Purslane is a edible weed that can be eaten raw or stewed. The whole plant is edible ( flowers, seeds, leaves, stalks ). Purslane is usually eaten when it is still very small (a few centimeters) since they are tastier then older leaves. The exact taste is actually difficult to describe, the leaves have a slightly sour taste.
There are 2 types of purslane seeds; Winter purslane and summer purslane.
The seeds are very small, so don’t sow the seeds too deep. Actually, it is best to loosen the soil and then sprinkle the seeds on it and cover it with a very thin layer of soil. Water the seeds with a plant sprayer and not with a watering can cause the seeds will go too deep into the soil and disappear. The summer purslane is best sown in the spring and the winter purslane in autumn. Originally purslane comes from warm places, summer purslane is not suitable for cold weather. Winter purslane can withstand the cold well. Cover if necessary to prevent color changes of the leaves.
Purslane grows very quickly. You can often harvest purslane after about 4 to 6 weeks. Then the taste will be at its best. You can also harvest it later but the taste will be less and the stems will become larger. The purslane can be cut off at the bottom and can be kept in the refrigerator for at least 1 week after harvesting.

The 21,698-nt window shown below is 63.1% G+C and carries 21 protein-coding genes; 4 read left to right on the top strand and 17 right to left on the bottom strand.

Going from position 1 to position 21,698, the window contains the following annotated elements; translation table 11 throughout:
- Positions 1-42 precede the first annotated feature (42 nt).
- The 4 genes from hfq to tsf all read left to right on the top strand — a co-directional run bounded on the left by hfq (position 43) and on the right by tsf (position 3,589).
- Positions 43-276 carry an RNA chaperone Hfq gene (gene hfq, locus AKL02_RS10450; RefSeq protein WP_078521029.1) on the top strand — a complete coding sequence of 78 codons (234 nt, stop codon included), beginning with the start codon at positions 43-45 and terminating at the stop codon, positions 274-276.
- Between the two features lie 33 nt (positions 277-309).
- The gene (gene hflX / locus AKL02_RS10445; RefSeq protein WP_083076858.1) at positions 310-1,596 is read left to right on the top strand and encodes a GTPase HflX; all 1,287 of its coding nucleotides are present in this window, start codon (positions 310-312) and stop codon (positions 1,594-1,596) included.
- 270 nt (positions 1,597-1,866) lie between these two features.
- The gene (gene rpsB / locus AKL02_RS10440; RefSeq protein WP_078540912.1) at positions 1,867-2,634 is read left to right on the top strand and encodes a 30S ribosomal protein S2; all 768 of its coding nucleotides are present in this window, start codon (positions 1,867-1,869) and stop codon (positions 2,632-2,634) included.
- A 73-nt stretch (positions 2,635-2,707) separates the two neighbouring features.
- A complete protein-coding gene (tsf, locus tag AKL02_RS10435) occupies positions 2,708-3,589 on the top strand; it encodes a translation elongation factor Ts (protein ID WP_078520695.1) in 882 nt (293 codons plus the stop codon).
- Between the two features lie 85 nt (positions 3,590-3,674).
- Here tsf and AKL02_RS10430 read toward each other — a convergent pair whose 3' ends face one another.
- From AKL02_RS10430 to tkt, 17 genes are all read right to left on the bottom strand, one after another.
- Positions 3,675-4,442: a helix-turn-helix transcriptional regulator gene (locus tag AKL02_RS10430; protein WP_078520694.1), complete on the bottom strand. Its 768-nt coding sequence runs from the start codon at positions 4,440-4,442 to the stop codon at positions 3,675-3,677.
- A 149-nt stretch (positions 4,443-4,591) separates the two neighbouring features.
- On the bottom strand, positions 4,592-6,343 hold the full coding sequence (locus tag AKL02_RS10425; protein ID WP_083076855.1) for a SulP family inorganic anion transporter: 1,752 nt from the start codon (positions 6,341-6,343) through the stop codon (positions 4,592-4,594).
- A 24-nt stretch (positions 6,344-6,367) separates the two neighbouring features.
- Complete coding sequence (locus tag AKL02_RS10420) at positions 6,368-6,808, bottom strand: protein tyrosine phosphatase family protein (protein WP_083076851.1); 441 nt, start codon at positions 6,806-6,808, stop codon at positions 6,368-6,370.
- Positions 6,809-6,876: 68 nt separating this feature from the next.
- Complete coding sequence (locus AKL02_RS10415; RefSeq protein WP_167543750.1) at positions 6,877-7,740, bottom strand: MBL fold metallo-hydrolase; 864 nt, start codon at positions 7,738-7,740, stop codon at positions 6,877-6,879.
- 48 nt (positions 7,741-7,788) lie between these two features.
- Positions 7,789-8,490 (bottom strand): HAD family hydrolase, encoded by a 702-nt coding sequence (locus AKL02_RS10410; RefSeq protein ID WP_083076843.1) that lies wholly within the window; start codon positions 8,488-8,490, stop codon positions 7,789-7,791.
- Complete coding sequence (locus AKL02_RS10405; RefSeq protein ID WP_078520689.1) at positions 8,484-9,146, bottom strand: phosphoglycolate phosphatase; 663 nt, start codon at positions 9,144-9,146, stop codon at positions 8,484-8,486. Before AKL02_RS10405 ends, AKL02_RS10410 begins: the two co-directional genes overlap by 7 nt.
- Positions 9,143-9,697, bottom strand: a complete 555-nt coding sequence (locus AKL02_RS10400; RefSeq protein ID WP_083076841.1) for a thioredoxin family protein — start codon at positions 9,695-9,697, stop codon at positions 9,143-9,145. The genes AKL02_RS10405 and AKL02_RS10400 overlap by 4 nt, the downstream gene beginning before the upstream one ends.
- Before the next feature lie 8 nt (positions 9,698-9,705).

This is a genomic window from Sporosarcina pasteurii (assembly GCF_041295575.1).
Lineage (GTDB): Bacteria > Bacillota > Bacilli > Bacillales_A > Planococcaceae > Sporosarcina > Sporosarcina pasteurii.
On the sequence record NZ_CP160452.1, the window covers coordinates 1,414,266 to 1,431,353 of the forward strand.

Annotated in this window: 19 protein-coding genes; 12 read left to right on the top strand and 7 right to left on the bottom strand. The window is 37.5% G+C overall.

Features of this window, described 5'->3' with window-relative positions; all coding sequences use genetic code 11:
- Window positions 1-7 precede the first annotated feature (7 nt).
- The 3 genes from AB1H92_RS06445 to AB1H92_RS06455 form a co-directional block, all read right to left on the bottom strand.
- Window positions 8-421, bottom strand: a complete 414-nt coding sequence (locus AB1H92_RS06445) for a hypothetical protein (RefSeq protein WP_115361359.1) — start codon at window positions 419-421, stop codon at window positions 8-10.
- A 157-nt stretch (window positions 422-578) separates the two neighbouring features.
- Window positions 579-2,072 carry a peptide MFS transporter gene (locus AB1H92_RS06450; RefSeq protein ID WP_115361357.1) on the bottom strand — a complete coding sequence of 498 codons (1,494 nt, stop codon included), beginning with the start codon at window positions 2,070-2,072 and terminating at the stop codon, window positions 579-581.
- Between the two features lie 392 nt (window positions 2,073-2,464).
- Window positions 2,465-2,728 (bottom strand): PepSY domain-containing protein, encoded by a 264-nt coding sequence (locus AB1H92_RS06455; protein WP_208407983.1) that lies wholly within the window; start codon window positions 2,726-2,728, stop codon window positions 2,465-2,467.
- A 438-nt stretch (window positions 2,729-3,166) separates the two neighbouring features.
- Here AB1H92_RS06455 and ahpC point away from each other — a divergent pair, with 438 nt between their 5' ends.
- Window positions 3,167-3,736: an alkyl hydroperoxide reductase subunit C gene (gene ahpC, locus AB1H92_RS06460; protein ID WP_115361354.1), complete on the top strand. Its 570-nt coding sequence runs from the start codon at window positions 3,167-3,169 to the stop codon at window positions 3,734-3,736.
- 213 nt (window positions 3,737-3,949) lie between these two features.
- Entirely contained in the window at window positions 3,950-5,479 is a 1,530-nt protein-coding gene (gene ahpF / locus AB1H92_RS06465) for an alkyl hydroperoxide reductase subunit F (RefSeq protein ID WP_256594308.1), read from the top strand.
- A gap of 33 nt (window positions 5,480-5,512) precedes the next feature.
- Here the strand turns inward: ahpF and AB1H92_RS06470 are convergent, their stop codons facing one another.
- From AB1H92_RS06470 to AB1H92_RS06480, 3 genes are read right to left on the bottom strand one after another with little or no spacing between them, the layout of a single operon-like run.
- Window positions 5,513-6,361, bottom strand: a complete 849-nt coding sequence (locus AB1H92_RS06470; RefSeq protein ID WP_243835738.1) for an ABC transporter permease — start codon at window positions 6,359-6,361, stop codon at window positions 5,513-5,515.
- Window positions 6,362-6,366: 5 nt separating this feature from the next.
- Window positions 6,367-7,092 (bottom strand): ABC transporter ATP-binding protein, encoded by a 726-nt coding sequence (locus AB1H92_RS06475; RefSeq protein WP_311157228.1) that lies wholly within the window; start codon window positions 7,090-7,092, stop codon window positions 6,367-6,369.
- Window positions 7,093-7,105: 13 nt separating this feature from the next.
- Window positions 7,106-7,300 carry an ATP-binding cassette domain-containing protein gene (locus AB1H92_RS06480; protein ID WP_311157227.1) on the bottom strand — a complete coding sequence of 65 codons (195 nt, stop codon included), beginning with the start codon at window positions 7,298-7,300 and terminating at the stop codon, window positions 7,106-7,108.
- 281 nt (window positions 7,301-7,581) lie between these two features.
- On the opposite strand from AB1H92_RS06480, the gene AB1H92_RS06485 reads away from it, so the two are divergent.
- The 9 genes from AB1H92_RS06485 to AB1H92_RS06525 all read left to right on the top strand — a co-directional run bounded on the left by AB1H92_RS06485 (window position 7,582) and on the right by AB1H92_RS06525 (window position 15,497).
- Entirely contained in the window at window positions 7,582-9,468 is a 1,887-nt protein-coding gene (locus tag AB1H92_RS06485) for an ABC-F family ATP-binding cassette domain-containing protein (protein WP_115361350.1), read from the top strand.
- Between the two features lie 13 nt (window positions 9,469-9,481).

If you do not harvest the purslane, small yellow flowers will appear in the buds. The flowers are also edible, nice to decorate a salade with!
Diseases in purslane
Purslane is actually quite insensitive to diseases. They can suffer from smoldering (fungal disease), but it’s not very common.
Is purslane healthy?
Purslane is very healthy. Purslane contains omega-3, vitamins A, C and E (antioxidants). It is even claimed that eating purslane regularly reduces the risk of cancer, cardiovascular disease and even Alzheimer's.
Varieties of purslane
As described earlier there are 2 types of Purslane:
- Summer purslane
- Winter purslane
You can store the seeds for a long time, at least 3 or 4 years.
Purslane in dishes
The whole plant is edible! Ways to use purslane:
- Cooking (5 minutes, max 10 minutes)
- Stir-fry (just like spinach, not too hard not too long)
- In the stew
- purslane soup
- Raw purslane (flowers) in salads
- By rinsing the purslane well with some water and cleaning it with a little salt, the purslane will be the tastiest. Be careful, as the purslane quickly bruises, which will has a negative effect on the taste. The taste can best be described as fresh, slightly sour and a bit spicy.+